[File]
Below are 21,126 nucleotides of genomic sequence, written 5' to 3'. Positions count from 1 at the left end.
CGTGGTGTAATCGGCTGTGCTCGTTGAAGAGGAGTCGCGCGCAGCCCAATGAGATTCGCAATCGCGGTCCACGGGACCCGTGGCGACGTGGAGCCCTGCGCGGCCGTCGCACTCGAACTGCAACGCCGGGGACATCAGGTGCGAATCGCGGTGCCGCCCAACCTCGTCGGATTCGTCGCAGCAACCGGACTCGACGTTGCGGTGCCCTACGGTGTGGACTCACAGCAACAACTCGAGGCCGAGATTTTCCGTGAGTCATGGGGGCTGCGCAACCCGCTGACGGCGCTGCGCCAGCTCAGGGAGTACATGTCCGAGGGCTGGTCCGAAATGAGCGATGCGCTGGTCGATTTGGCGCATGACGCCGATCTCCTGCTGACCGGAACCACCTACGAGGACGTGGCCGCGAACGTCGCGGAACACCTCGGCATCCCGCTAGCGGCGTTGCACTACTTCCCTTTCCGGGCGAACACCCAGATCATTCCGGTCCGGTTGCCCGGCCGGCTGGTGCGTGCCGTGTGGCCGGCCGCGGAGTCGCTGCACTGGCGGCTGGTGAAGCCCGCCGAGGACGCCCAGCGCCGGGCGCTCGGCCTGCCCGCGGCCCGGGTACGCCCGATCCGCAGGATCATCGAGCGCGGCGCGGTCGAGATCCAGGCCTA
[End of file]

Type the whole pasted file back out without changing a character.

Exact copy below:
Below are 21,126 nucleotides of genomic sequence, written 5' to 3'. Positions count from 1 at the left end.
CGTGGTGTAATCGGCTGTGCTCGTTGAAGAGGAGTCGCGCGCAGCCCAATGAGATTCGCAATCGCGGTCCACGGGACCCGTGGCGACGTGGAGCCCTGCGCGGCCGTCGCACTCGAACTGCAACGCCGGGGACATCAGGTGCGAATCGCGGTGCCGCCCAACCTCGTCGGATTCGTCGCAGCAACCGGACTCGACGTTGCGGTGCCCTACGGTGTGGACTCACAGCAACAACTCGAGGCCGAGATTTTCCGTGAGTCATGGGGGCTGCGCAACCCGCTGACGGCGCTGCGCCAGCTCAGGGAGTACATGTCCGAGGGCTGGTCCGAAATGAGCGATGCGCTGGTCGATTTGGCGCATGACGCCGATCTCCTGCTGACCGGAACCACCTACGAGGACGTGGCCGCGAACGTCGCGGAACACCTCGGCATCCCGCTAGCGGCGTTGCACTACTTCCCTTTCCGGGCGAACACCCAGATCATTCCGGTCCGGTTGCCCGGCCGGCTGGTGCGTGCCGTGTGGCCGGCCGCGGAGTCGCTGCACTGGCGGCTGGTGAAGCCCGCCGAGGACGCCCAGCGCCGGGCGCTCGGCCTGCCCGCGGCCCGGGTACGCCCGATCCGCAGGATCATCGAGCGCGGCGCGGTCGAGATCCAGGCCTA